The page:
8 badass home-based designs made from real weapons

designs made from weapons

Weapons and home accessories have a history of NOT going hand in hand. There is a good reason for that – armaments tend to lose their ‘combative charm’ in the peaceful (or is it?!) domestic arena. But as always, there are some designers and studios who have taken up the bold challenge of crafting weapon-made home products. And, more than just a gimmick, there is a seriously conscientious effort on their part in transforming these destructive relics into constructive contrivances.

So, we raise our humble hats to the eight most innovative home products made from real weapons and armaments.

1) Hand Grenade Oil Lamp –

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Made by New York-based artist Piet Houtenbos, these ominous oil lamps are balefully realistic. That is because they crafted from real albeit de-powdered hand grenades that have been officially deactivated from the United States’ military. Available in gaudy colors like silver and gold coatings, and also in their natural hues; we would obviously suggest the latter.

Buy – $59-$69 (for single piece); $164-$194 (for sets of three).

2) Megaton Table Lamp –

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Yet another glorious weapon-made contrivance from the Big Apple, the Megaton Table Lamp is crafted from a 100-lb bomb from the Korean War. Contrived by expert ‘armament dabblers’ Stockpile studios, all the decayed paint and corroded sections have been painstakingly removed to reveal the authentic tint of the gleaming relic of destruction. Additionally, you can also have an optional retro-styled lampshade made from natural linen.

Buy – $1,260

3) Mine Bathtub –

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Estonia’s Mati Karmin has successfully assembled a whole furniture line made from vintage Second World War armaments. The above pictured bathtub belongs to this boisterous collection, and is remarkably crafted from a salvaged Soviet-made mine of the time. You can gleefully gawk at other items of the series, which also includes a bed, coffee table and fireplace.

4) Coffee table from Peace Art Project Cambodia –

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In the starting paragraph of this article, we fleetingly mentioned how designers have conscientiously given their best to turn destructive gizmos into useful designs. Well, the above pictured coffee table from Peace Art Project Cambodia (PAPC) aptly epitomizes such heroic efforts. A part of larger collection of furniture, PAPC created all the artistic specimens from the decommissioned guns and weapons that were used in the 30 years of Cambodian civil war.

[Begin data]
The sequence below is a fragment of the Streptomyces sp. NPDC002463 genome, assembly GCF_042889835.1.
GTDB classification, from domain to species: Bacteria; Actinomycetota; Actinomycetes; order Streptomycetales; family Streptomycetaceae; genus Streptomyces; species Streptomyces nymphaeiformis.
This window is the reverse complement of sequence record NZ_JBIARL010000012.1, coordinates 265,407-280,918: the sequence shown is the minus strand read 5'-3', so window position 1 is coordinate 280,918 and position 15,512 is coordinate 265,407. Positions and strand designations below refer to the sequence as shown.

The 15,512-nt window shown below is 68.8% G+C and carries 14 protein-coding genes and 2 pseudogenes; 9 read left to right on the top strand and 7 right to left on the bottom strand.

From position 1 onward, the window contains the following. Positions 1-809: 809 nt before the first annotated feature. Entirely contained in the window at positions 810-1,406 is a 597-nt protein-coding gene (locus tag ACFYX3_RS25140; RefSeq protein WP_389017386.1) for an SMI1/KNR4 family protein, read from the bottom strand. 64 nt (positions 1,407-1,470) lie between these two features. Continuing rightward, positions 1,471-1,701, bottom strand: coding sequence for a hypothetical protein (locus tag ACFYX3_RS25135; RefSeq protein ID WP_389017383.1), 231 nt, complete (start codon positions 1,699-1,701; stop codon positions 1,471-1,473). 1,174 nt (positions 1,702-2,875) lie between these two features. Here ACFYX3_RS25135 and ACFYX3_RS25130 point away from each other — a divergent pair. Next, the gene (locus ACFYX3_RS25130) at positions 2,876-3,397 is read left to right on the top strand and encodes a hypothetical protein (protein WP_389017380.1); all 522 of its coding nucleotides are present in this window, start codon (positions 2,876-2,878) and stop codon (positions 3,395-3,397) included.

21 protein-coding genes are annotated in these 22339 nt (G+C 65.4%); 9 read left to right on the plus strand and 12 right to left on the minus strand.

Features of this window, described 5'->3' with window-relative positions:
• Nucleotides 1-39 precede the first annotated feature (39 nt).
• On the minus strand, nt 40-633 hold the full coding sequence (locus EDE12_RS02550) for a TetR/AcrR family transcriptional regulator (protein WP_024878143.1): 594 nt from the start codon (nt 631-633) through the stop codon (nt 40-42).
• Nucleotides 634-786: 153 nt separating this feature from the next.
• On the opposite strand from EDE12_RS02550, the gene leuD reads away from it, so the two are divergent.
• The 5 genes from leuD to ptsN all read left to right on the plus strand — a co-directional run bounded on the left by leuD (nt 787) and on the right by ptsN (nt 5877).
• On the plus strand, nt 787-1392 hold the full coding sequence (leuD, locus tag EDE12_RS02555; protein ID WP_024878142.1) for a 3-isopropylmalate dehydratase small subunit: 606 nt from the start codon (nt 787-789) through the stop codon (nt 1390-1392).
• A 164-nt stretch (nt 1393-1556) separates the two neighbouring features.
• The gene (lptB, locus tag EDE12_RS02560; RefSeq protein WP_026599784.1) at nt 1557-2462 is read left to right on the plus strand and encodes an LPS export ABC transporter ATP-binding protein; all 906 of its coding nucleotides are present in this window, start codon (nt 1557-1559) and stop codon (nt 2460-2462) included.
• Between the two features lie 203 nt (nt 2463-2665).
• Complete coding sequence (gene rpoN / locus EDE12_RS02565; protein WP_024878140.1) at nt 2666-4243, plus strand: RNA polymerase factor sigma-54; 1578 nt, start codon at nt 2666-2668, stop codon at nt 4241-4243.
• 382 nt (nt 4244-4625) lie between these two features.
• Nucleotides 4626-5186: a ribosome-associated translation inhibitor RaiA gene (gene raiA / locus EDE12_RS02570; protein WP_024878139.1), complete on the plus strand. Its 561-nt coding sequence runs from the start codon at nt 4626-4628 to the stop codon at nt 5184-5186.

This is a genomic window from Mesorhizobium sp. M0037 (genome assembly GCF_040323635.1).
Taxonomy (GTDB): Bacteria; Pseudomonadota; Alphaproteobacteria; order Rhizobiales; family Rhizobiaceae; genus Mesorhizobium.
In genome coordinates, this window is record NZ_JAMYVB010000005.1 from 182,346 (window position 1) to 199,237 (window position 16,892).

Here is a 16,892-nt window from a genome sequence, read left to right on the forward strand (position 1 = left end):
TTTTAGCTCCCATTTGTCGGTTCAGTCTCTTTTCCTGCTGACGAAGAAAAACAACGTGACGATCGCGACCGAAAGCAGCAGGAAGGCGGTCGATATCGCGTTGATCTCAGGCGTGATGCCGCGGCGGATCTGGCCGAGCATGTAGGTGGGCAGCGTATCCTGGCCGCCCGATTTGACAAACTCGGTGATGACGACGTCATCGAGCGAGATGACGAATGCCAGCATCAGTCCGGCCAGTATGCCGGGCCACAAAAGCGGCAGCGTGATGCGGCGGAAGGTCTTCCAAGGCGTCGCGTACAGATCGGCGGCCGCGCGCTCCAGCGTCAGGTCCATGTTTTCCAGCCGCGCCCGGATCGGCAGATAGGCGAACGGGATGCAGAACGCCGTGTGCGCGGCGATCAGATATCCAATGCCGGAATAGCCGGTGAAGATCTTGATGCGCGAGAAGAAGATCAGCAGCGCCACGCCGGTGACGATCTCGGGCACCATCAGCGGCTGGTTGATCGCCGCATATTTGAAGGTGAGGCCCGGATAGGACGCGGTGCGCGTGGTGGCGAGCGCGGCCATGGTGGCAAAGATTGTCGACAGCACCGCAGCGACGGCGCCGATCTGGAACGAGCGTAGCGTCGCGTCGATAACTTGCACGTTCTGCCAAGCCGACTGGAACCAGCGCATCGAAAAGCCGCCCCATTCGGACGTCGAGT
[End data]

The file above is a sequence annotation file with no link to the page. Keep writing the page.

5) Throne of Weapons –

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Yet another example of fastidiousness, the aptly named Throne of Weapons was proudly conceived by Cristovao Canhavato (Kester). Made from decommissioned AK-47 assault rifles (among others), all of the weapons were originally salvaged by the Transforming Arms into Tools organization after the end of the Mozambican civil war in 1992. And interestingly, there is a subtle symbolism behind the use of guns, with the specimens being originally manufactured across various countries from Asia to Europe; thus alluding to the ominous reach of international arms trade.

6) Fully Loaded Chair –

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Created by designer Alexander Reh, the original framework of the chair comprises of a perforated steel structure, which was gun blued by hand to protect against the advent of rust. Finally, the arrangement of cavities were filled with one-time fired 388 12 gauge shotgun shells. The end result is the ‘industrially’ elegant Fully Loaded Chair that hints at the precarious fusion of comfort and demise.

7) Bullet Bottle Opener –

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While our earlier entry dealt with an array of bullets, the bullet bottle opener makes it sweet and simple. It boasts of a real US Military 50 caliber Browning Machine Gun bullet that has been ‘strategically’ machined and polished to be durable. Moreover, the entire contrivance is crafted from high-quality, ‘food grade’ bullet shell, in case you are worried about lead poisoning.

Buy – $7.99

8) Kitchen knives made from natural bones –

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Going down the memory lane of pre-history, our ancestors actually used weapons made from bones. Industrial designer Omer Ackerman was seriously inspired by this scope of primitive warfare, as is evident from his ingeniously contrived set of kitchen knives. Influenced by ancient bone artifacts discovered in the last five hundred years, some of these specimens are crafted by CNC milling from a composite material consisting of real bones.

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